• thus overcoming "his captain will" as he described.
  • But perhaps most importantly, Richard Cox was a protestant.
  • As were all of Edward's later tutors. And this was the faith which Edward himself
  • was passionately to adopt.
  • All across Europe, Protestantism was spreading from its original heartland in Germany.
  • It was more than just a different form of church service, it represented
  • a different way of seeing and experiencing the world.
  • Despite the dying Edward's heroic efforts of will, his
  • scheme for the succession failed. For Edward, preserving Protestantism
  • was all that mattered, but the English decided differently. They wanted
  • a real Tudor as the next monarch, and for that, they were prepared
  • for anything, even for Edward's worst nightmare. A return to
  • Catholic England.

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Edward inherited the throne when he was only nine, his quest to change England was to tear apart his family and his country.

Written and presented by Dr David Starkey, this is the compelling story of two of England's most striking monarchs: a brother and sister, tied by blood and affection, and torn apart by religion, power, and some of the bloodiest episodes in English history. Mary (who was to become England's first reigning Queen since Matilda but who is best known to generations of British schoolchildren as Bloody Mary) was the first born child of Henry VIII. For 20 years she was heir to her adored father. Then came the birth of her little half-brother Edward, and Mary found herself cast into the shadows, ignored by her father and declared illegitimate by Act of Parliament. Nonetheless she became very attached to the motherless boy, and he to her, declaring her his dearest sister. When Edward was just nine, their father died and the young boy became King, surrounded by advisors and further distanced from his beloved elder sister. But by now they were divided not just by power and status, but also by faith. Mary was a staunch Catholic, Edward a reforming Protestant: at this time such matters were not an issue of personal choice but matters of life or death, treason or heresy. Within a few years Mary was under virtual house arrest and banned from celebrating mass; within a few more years Edward was dead at the tragically early age of 16 and Mary became Queen. She set about making England a Catholic country once more and hundreds of Protestants, including Edward's most trusted advisors, were burnt at the stake because they refused to renounce their faith.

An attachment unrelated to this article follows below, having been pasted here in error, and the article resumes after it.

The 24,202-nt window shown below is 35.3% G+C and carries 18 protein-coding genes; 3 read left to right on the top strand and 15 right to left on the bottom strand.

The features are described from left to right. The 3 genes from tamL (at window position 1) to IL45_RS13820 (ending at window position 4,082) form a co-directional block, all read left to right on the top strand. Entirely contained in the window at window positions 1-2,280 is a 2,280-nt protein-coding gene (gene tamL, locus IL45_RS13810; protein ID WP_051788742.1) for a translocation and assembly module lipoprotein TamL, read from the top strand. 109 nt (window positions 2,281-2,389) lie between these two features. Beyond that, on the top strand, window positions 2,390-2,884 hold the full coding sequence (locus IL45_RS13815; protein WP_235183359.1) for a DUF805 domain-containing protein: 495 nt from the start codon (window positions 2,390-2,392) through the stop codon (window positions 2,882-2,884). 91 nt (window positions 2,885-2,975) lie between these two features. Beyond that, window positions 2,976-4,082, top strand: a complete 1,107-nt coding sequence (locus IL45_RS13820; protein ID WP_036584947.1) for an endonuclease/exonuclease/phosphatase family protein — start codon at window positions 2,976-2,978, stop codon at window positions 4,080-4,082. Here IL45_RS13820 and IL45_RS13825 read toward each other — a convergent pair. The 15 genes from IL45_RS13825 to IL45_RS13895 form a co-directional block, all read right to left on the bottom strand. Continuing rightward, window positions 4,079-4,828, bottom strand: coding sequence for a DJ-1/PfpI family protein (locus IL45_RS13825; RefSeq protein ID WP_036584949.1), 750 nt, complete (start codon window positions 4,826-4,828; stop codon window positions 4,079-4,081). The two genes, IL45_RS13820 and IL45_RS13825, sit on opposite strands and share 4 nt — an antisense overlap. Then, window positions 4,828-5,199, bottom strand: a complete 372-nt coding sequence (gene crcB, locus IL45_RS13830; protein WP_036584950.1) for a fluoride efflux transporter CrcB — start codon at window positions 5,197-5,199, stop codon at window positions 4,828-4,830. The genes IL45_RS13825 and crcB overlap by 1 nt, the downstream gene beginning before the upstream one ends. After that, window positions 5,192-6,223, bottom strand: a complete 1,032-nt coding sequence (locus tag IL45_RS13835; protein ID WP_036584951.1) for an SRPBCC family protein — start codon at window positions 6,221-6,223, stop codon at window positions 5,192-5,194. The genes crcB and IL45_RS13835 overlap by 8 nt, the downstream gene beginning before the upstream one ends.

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Produced by Granada Media Group.